MORE than 7,700 people had to wait at least four hours to be admitted to, transferred or discharged from Gloucestershire hospitals, according to the latest figures.
Data published by NHS England, show that 5,290 people waited more than four hours to be seen at Gloucestershire’s two A&E units in Gloucester and Cheltenham in August, while a further 2,474 waited at least four hours at Great Western Hospital just over the county border in Swindon.
Just 57 per cent of patients were seen within four hours at Gloucestershire Hospitals NHS Foundation Trust, which falls far below the NHS’s target and makes the county’s two A&E units some of the worst hospitals for such waiting times in the country.
A spokesperson from NHS Providers recently told a national newspaper that “demand continues to outstrip capacity’, adding how “shortages of staff, beds and equipment, as well as the need for proper investment in the NHS estate, social care, and more preventative support, are putting the health service under an alarming level of stress.”
But leading Liberal Democrat councillors in Gloucestershire are now calling for more investment in county health services and a long-term plan to fix the NHS and social care system.
Councillor Lisa Spivey (LD, South Cerney), who is the deputy leader of the Lib Dem group at Shire Hall, said: “Our doctors, nurses and NHS staff are working tirelessly to help those in need. My daughter recently broke her foot and we waited over ten hours in A&E to be treated.
“During that time, I spoke to staff who told me they felt overworked and undervalued.”
“The Government has spent years neglecting our health service, failed to recruit and retain staff, and it has now reached tipping point.
“We’re suffering the consequences here in Gloucestershire, with thousands of people waiting hours on end for urgent attention. It’s despicable and something must be done before it ends in tragedy.”
“With an ageing population we need a long-term plan for health and social care or our services are going to continue to be overwhelmed. With cold weather on the way I’m really worried about our health services being able to survive the winter.”
Cotswold District Council Leader Joe Harris (LD, St Michael’s) said the county has seen cuts to community hospitals over the past decade.
“With our population growing, we should be investing in community hospitals not cutting them so we can ease the pressure on our larger hospitals.”
The Conservative Government has blamed the pandemic for the worsening wait times, but the Lib Dems say their analysis shows that long delays have steadily been getting worse across the country since 2015.
Seven years ago, just 1,306 patients waited over 12 hours to be admitted to A&E in an emergency. This more than quadrupled to 8,270 in 2019, the year before the pandemic began.
A Gloucestershire Hospitals NHS Foundation Trust spokesperson said they continue to see very high numbers of patients across emergency departments in Cheltenham and Gloucester, with an average of almost 400 people every day using the service in August.
“We are disappointed that too many patients in Gloucestershire continue to experience long waits in our emergency departments and the trust has already significantly improved our facilities and expanded the emergency department in Gloucester,” a spokesperson said.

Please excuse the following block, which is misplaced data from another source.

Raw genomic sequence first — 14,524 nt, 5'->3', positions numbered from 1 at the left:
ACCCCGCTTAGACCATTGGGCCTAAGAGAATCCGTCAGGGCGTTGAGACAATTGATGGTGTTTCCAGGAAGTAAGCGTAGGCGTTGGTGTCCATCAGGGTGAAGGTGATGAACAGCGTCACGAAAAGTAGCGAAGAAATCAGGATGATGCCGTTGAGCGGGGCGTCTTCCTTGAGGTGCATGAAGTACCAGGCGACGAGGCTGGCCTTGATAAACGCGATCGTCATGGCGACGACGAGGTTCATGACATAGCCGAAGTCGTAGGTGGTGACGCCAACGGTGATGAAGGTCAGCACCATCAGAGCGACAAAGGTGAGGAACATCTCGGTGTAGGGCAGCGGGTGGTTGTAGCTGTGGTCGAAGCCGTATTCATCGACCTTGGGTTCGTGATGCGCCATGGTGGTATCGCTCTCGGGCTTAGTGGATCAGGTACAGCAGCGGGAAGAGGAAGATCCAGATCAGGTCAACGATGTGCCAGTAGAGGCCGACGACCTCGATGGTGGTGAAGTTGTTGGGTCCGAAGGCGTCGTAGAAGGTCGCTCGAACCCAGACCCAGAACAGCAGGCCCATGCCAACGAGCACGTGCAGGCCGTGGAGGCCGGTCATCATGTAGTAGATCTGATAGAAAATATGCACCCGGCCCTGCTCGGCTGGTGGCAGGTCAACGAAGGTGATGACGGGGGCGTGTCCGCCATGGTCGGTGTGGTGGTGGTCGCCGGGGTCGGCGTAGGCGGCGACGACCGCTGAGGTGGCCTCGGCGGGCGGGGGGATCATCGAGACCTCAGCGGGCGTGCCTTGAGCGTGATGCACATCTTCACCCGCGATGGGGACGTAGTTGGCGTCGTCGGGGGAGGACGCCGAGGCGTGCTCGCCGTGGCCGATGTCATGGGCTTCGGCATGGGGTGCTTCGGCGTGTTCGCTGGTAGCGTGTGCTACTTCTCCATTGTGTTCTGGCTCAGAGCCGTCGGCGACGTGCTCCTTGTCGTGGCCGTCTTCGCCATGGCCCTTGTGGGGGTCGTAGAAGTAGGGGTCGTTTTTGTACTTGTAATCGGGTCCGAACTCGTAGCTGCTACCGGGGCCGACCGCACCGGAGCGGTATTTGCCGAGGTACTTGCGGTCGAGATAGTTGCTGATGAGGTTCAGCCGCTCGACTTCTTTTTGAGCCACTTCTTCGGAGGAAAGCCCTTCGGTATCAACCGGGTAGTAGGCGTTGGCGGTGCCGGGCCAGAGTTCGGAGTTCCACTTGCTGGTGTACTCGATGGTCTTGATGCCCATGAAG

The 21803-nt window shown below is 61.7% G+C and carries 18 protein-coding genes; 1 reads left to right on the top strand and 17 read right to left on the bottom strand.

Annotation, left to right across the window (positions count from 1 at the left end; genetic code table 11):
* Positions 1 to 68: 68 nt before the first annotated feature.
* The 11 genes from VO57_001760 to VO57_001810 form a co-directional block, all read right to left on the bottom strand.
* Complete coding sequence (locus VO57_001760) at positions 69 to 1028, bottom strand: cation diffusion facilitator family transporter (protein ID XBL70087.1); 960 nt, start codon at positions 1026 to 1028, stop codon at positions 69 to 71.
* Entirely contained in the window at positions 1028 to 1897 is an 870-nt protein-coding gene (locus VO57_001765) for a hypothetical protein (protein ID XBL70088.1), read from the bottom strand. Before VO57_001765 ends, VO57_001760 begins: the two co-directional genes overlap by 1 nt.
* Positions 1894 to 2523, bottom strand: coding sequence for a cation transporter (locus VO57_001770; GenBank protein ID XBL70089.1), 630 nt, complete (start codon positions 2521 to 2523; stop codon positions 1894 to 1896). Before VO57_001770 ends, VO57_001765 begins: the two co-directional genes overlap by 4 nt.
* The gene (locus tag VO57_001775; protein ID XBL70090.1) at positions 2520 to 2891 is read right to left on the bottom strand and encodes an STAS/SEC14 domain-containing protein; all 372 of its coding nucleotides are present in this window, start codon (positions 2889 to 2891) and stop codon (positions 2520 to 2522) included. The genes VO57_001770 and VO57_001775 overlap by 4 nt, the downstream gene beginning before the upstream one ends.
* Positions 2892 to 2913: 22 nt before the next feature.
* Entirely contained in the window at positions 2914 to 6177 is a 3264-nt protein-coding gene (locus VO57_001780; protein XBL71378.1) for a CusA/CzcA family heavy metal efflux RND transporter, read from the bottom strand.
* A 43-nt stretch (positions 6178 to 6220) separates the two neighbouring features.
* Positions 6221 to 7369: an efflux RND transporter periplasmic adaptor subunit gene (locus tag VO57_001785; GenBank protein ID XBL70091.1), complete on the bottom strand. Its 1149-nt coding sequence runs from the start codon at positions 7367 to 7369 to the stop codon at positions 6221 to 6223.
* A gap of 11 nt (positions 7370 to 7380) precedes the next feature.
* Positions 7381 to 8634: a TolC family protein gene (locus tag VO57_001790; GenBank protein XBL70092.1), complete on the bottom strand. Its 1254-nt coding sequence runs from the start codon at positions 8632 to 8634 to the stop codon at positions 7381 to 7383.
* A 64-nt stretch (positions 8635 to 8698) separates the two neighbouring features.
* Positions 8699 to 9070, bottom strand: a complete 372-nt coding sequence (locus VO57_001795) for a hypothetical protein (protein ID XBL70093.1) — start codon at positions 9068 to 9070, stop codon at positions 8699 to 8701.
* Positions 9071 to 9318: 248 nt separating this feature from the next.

“We do urge everyone to consider the range of healthcare options available when they require urgent care. There are a number of alternative services people can use, including the ASAP Glos NHS App and website and 111.nhs.uk, which will signpost people to the right care for them, including pharmacies and minor injury and illness units. The 111 phone service can also provide advice and book people into local NHS services if needed.”
“Our staff continue to work tirelessly to meet the needs of local people and that we can provide the kind of care and experience we all want for our patients.”
Also, NHS Gloucestershire, Gloucestershire Hospitals NHS Foundation Trust and Gloucestershire Health and Care NHS Foundation Trust said in a joint statement that they are working together to tackle waiting times.
They said health and care services in Gloucestershire are facing a number of significant challenges including high levels of need which are often complex in their nature, workforce pressures and rising levels of seasonal illness. This is common with many areas of the UK.
“Against that backdrop, One Gloucestershire health and care partners are working more closely than ever before to ensure the journey in and out of hospital is as smooth as it can be.
“It is this spirit of partnership working that will ensure further improvements are made, acknowledging that many of the challenges facing urgent and emergency care can only be overcome by working together and are a shared responsibility.
“A whole raft of measures have already been put in place to improve access to services, improve ambulance handover arrangements at the hospital front door and help ensure people are able to leave hospital when safe to do so with ongoing care support if needed.
“We acknowledge that some patients are still waiting longer than any of us would like and we are sorry for that. More needs to be done, which is why all partners are currently embarking on an ambitious system transformation programme.
“Staff across NHS and care services continue to do an exceptional job in incredibly challenging circumstances and we also need to thank local people for their ongoing support in using NHS services responsibly and for showing respect and kindness towards health and care professionals.”